Amy Berman, on a recent trip to Hawaii. “I have done so much more than survive. I have thrived.”
The end of October marked five years since I was diagnosed with stage IV inflammatory breast cancer, a life-limiting disease. A small fraction of people (11-20 percent) in my situation survive to five years.
Clearly, I have survived. But I have done so much more than survive. I have thrived. I still work and enjoy a great life. I feel good. And unlike most people with my medical condition, I’ve never been hospitalized—no surgery and none of the combination infusions. I take medication to hold back the cancer but, with my team, I choose treatments with the least burden and side effects. And this has helped me thrive!
This is the third in a series of six Health AGEnda posts on the 2014 Annual Report.
Editor’s Note: The John A. Hartford Foundation’s 2014 Annual Report features five profiles of Hartford Change AGEnts whose work is representative of the kinds of practice and policy change the initiative is making. Read Harnessing the Power of Hartford Change AGEnts for more on the Change AGEnts Initiative. In the coming weeks, the Health AGEnda blog will spotlight the stories and videos of the other Hartford Change AGEnts profiled in the Annual Report. Today, we meet Mercedes Bern-Klug, PhD, MSW, who received a Hartford Change AGEnts Action Award for an interdisciplinary approach to working with two Iowa nursing homes to ensure that older adults’ wishes regarding life-sustaining treatments are followed under the state’s IPOST law.
Making sure that the wishes of nursing home residents are respected regarding health decisions has been a focus of Dr. Mercedes Bern-Klug’s career, especially as it relates to end-of-life decisions.
This week we offer a poignant story of one physician’s struggle to understand what he could do to help his aging and ailing new patient. Written by Dr. Mitch Kaminski, and originally posted on Pulse, a leading narrative medicine website, this true tale makes the point that if we don’t understand a person’s own personal health goal, we are unlikely to achieve it.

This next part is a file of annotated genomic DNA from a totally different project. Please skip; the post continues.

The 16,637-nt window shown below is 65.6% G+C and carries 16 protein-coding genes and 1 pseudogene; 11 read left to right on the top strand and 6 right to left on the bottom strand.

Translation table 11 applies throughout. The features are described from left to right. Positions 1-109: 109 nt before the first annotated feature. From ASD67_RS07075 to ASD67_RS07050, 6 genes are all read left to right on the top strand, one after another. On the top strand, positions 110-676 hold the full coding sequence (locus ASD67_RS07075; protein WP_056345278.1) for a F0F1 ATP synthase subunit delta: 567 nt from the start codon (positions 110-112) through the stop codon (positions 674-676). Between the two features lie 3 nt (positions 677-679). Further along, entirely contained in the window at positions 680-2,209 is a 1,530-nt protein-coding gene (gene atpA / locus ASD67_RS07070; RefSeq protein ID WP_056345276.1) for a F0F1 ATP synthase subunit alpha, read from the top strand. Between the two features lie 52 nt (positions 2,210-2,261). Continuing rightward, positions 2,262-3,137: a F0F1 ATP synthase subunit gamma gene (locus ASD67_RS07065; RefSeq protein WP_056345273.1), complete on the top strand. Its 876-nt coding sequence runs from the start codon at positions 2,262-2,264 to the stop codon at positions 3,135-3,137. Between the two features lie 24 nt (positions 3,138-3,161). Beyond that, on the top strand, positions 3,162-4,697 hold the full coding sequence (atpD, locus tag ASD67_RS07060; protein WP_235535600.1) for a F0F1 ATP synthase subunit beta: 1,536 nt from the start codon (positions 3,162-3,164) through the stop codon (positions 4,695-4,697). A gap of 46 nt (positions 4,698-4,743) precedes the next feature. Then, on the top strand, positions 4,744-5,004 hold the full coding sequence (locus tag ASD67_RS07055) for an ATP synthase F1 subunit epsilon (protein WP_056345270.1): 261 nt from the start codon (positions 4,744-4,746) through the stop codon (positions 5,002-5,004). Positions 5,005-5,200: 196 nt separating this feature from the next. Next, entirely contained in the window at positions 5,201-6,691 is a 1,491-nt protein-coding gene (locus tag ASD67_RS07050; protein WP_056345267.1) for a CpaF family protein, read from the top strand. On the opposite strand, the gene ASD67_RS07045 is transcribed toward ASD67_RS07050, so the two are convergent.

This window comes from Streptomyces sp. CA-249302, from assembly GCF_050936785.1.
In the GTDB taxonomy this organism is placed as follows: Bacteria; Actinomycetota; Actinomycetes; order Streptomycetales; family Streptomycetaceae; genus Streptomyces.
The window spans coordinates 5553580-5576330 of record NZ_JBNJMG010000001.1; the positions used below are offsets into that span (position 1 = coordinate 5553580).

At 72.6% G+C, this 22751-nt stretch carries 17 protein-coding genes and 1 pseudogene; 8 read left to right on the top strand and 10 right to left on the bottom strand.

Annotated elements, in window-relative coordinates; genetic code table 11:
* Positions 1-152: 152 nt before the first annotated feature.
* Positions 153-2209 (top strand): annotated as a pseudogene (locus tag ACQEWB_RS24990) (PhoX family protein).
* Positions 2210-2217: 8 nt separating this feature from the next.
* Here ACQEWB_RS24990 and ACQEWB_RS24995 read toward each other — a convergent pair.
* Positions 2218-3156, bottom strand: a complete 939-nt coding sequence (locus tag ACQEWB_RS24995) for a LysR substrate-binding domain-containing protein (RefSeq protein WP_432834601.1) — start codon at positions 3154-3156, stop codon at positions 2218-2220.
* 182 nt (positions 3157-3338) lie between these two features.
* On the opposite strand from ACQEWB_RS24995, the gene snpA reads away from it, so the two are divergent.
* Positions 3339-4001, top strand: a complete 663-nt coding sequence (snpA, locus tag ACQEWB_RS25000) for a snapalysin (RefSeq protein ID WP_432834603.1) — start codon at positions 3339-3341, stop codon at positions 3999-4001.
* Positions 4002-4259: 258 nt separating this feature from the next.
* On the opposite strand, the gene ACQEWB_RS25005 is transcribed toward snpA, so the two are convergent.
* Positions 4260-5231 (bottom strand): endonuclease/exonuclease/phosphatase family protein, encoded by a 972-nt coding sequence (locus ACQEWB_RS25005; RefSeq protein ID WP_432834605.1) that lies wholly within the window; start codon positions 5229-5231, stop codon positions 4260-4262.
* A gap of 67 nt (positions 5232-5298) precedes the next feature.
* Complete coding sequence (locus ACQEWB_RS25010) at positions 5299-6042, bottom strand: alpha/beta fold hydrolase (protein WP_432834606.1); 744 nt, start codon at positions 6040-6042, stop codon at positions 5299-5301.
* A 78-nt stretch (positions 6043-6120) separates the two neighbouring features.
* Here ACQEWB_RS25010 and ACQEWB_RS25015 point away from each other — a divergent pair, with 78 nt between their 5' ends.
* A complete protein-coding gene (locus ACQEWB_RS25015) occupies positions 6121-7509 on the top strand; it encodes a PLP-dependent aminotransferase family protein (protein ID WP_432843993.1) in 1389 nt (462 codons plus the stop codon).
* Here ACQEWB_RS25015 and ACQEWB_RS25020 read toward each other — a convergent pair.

We are unlikely to help them.
The John A. Hartford Foundation is deeply committed to aligning care by all health care providers to address the goals of older patients. As people age and become much more medically complex and frail, well-intended treatments may not help with pain or function. The treatment may create new problems and burdens.
Our health care system and policies reflect this short sightedness, as well. That’s why it’s been refreshing to see some provocative writing about these issues over the past few weeks that might help us all think and do more to live our final years in old age the way we would want.
Jessie Gruman, founding president of the Center for Advancing Health, died on July 14 after a fifth bout with cancer. Jessie was a hero to patients, families, and health care providers for her selfless work to help people better understand their role and responsibilities in supporting their own health.
Amy Berman’s daughter, Stephanie, with her greatgrandparents, Herb and Julia.
It tickles me to report that I live with incurable cancer and I am expecting. I am expecting that the cancer will take its toll, that I will need to make choices about my health and care, that I will need the support of my family, and that I will need resources.
Imagine if everyone understood that they are expecting. We should all plan for great beginnings and endings.
Communicating with persons and their families about serious illness and complex health care decisions is a skill that requires training and practice just like any other medical procedure, according to Diane Meier, director of theCenter to Advance Palliative Care. Dr. Meier offers health care professionals ten critical steps to follow when having difficult conversations, such as with someone whose scans have shown progression of an incurable cancer.
While physicians, nurses, and others specializing in palliative care — which adds an extra layer of support to provide relief from symptoms, pain, and stress associated with serious illness — can be expected to have mastery over this kind of communication, most health care providers don’t receive adequate training in this essential skill. Delivering “bad news” is something that all health professionals need to be ready to do, in a way that gives patients ownership and control over the exchange of information, focuses on listening to the patient more than talking, and allows people to be the “captain of their medical ship,” just as Dr. Meier describes.
There’s been a great deal of policy and public attention to hospice and hospice care recently, including the bankruptcy and closure of a large hospice in San Diego over inappropriately long stays and possible overcharging of the Medicare program. But I think this is the wrong story.
The effectiveness of hospice in meeting the needs of dying people and their loved ones is really challenged by stays that are far too short and a health care system that still does not support an orderly transition into the end of our lives.